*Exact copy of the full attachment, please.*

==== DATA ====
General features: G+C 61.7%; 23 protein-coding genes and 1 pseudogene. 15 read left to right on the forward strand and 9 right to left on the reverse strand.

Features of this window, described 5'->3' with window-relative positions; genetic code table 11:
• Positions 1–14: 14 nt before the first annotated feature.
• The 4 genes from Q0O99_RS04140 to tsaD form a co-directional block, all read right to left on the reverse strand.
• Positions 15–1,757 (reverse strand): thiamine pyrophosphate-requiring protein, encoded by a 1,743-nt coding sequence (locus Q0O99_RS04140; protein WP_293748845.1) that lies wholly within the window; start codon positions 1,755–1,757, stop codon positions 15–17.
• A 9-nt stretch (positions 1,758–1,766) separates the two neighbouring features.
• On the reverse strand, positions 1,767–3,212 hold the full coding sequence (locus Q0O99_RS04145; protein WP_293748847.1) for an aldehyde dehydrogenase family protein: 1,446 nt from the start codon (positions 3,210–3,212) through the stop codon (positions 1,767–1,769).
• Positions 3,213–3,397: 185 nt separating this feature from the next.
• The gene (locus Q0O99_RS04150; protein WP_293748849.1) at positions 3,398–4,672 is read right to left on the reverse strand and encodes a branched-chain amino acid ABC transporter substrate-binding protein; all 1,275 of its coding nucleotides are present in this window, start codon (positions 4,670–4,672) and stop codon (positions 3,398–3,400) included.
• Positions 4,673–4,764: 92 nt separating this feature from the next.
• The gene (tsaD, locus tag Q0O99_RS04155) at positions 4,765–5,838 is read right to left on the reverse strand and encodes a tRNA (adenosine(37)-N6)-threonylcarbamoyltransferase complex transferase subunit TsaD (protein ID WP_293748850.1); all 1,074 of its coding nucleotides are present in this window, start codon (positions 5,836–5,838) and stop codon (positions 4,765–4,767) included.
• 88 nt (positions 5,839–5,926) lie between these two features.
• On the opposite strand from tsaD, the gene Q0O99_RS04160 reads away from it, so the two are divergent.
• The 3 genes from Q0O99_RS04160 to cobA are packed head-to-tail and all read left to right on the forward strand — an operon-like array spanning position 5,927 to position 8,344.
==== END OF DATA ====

General features: G+C 61.7%; 23 protein-coding genes and 1 pseudogene. 15 read left to right on the forward strand and 9 right to left on the reverse strand.

Features of this window, described 5'->3' with window-relative positions; genetic code table 11:
• Positions 1–14: 14 nt before the first annotated feature.
• The 4 genes from Q0O99_RS04140 to tsaD form a co-directional block, all read right to left on the reverse strand.
• Positions 15–1,757 (reverse strand): thiamine pyrophosphate-requiring protein, encoded by a 1,743-nt coding sequence (locus Q0O99_RS04140; protein WP_293748845.1) that lies wholly within the window; start codon positions 1,755–1,757, stop codon positions 15–17.
• A 9-nt stretch (positions 1,758–1,766) separates the two neighbouring features.
• On the reverse strand, positions 1,767–3,212 hold the full coding sequence (locus Q0O99_RS04145; protein WP_293748847.1) for an aldehyde dehydrogenase family protein: 1,446 nt from the start codon (positions 3,210–3,212) through the stop codon (positions 1,767–1,769).
• Positions 3,213–3,397: 185 nt separating this feature from the next.
• The gene (locus Q0O99_RS04150; protein WP_293748849.1) at positions 3,398–4,672 is read right to left on the reverse strand and encodes a branched-chain amino acid ABC transporter substrate-binding protein; all 1,275 of its coding nucleotides are present in this window, start codon (positions 4,670–4,672) and stop codon (positions 3,398–3,400) included.
• Positions 4,673–4,764: 92 nt separating this feature from the next.
• The gene (tsaD, locus tag Q0O99_RS04155) at positions 4,765–5,838 is read right to left on the reverse strand and encodes a tRNA (adenosine(37)-N6)-threonylcarbamoyltransferase complex transferase subunit TsaD (protein ID WP_293748850.1); all 1,074 of its coding nucleotides are present in this window, start codon (positions 5,836–5,838) and stop codon (positions 4,765–4,767) included.
• 88 nt (positions 5,839–5,926) lie between these two features.
• On the opposite strand from tsaD, the gene Q0O99_RS04160 reads away from it, so the two are divergent.
• The 3 genes from Q0O99_RS04160 to cobA are packed head-to-tail and all read left to right on the forward strand — an operon-like array spanning position 5,927 to position 8,344.